Great audiences in Leeds, I don’t know why. I’ve always loved playing here. This lot carry me through a difficult night. I am very grateful to them. Afterwards I head straight for the hotel and bump into some early leavers on the street. I take a photo of myself with a woman’s phone. I think I get her in it. The world is slowly drowning in photographs. Human-like creatures will excavate Earth billennia after our…—More Tales
19th February, 2013
What is Sale? I’m here, in Sale, I’m walking through its – what are they, streets? but I can’t determine what it is. Is it a town, a suburb or an industrial service zone? There are homes and businesses of every sort – built in every decade of the last one hundred and fifty years – a seventies high-street, a revamped canal and a futuristic multi-storey car-park. The Arts Centre is new but it’s stuck to a town hall which was perhaps built in the nineteen-thirties. It is a mad conglomeration, strewn haphazardly about some ancient snake-pit of a street plan. It is so odd and uncategorizable it’s almost charming. I feed some pita bread to the ducks and pigeons at the canal as we wait for get-in. I try to be equitable. I don’t wish to exhibit any favouritism.
Between soundcheck and show we check-in to our Manchester city centre…—More Tales
18th February, 2013
We strike out from Stamford at noon to watch the milky light angling onto to the extremely pretty undulating Rutland countryside. In spite of what you see from the van on most tours, England, with its cosy rustic beauty, is preserved in a great many places. Living in these areas might just turn you Tory, for modernity must seem a menace encroaching on all this pastoral glory. But we’re heading for Corby, that Scot infested industrial cauldron so normal service will be resumed. English and Scottish patriotism sow their seeds in the rural landscape. It’s a way of encapsulating a myth – the place maketh the people. As if a fucking heather covered hill has any bearing on most Scots’ character. Nationalists are great manipulators of imagery. They tell you that your inherent virtues are bound to your country’s natural beauty in order to parcel off power for themselves. It’s…—More Tales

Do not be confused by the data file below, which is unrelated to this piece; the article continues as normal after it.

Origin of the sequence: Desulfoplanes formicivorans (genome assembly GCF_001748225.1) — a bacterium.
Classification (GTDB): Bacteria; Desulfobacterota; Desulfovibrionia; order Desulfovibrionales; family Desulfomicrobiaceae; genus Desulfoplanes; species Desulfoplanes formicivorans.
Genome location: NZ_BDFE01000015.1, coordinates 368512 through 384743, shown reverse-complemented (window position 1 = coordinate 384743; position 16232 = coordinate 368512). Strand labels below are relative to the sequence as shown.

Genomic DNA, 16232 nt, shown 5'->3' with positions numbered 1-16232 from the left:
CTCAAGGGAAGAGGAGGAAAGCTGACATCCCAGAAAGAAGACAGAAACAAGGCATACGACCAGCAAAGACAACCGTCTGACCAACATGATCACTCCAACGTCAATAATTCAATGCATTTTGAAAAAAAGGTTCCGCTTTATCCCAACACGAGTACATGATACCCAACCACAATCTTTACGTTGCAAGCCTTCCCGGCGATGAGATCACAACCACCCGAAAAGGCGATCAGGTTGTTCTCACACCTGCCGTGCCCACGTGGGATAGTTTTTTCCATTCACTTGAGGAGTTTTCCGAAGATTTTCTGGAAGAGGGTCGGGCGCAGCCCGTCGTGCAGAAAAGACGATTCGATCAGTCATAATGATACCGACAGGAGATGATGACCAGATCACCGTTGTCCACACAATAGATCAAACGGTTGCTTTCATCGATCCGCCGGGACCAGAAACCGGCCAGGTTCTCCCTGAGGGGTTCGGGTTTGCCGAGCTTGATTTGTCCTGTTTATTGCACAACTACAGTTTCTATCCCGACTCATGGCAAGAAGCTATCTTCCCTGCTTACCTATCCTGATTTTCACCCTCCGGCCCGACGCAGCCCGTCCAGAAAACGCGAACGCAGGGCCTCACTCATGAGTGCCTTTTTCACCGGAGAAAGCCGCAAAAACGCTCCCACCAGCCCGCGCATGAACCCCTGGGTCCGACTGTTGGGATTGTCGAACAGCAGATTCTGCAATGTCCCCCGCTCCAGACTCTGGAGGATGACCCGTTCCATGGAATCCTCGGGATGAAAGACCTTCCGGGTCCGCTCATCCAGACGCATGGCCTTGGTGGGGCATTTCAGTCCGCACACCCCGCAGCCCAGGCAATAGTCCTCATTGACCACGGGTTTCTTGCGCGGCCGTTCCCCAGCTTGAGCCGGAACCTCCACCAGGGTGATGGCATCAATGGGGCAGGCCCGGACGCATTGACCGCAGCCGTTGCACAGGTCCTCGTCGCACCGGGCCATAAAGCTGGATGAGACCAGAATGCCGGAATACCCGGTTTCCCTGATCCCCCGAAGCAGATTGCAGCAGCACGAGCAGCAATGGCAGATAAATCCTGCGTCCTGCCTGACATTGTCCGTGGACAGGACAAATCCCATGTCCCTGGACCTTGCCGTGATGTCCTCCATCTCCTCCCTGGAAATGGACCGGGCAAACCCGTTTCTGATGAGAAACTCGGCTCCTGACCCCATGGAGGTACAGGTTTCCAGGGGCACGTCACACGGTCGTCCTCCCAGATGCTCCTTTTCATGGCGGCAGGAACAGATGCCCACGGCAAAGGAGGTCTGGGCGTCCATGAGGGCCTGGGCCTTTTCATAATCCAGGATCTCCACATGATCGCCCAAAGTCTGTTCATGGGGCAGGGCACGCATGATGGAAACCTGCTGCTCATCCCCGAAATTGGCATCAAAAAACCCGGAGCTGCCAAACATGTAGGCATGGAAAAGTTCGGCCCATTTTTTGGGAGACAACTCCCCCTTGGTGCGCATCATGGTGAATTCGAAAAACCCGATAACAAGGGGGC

16th February, 2013
I have lurched from the desert to the frozen north. Leaving the Gulf last week I had visions of handbags on fire, buried minions dug up and displayed in future museums. These men died building towers now ruined, airports since vanished beneath the sea of sand. Emirs, Sultans and Kings: born to rule over those selected to serve. I played pretend palaces and Vegas-style hotels. I served my sorry time. I bought some fags, came home and torched some Camels. We’re burning up the world.
Scotland is shining under a flat white disc of sun. Stray patches of snow streak the bluffs atop which fresh ranges of turbines flower, turning in slow motion. Driving south we see a black military transport plane veer around the corner of a gorge like a fleeing vampire. Nestled off the road lies some sort of rocket launcher taking practice pot-shots. Nobody has a job but…—More Tales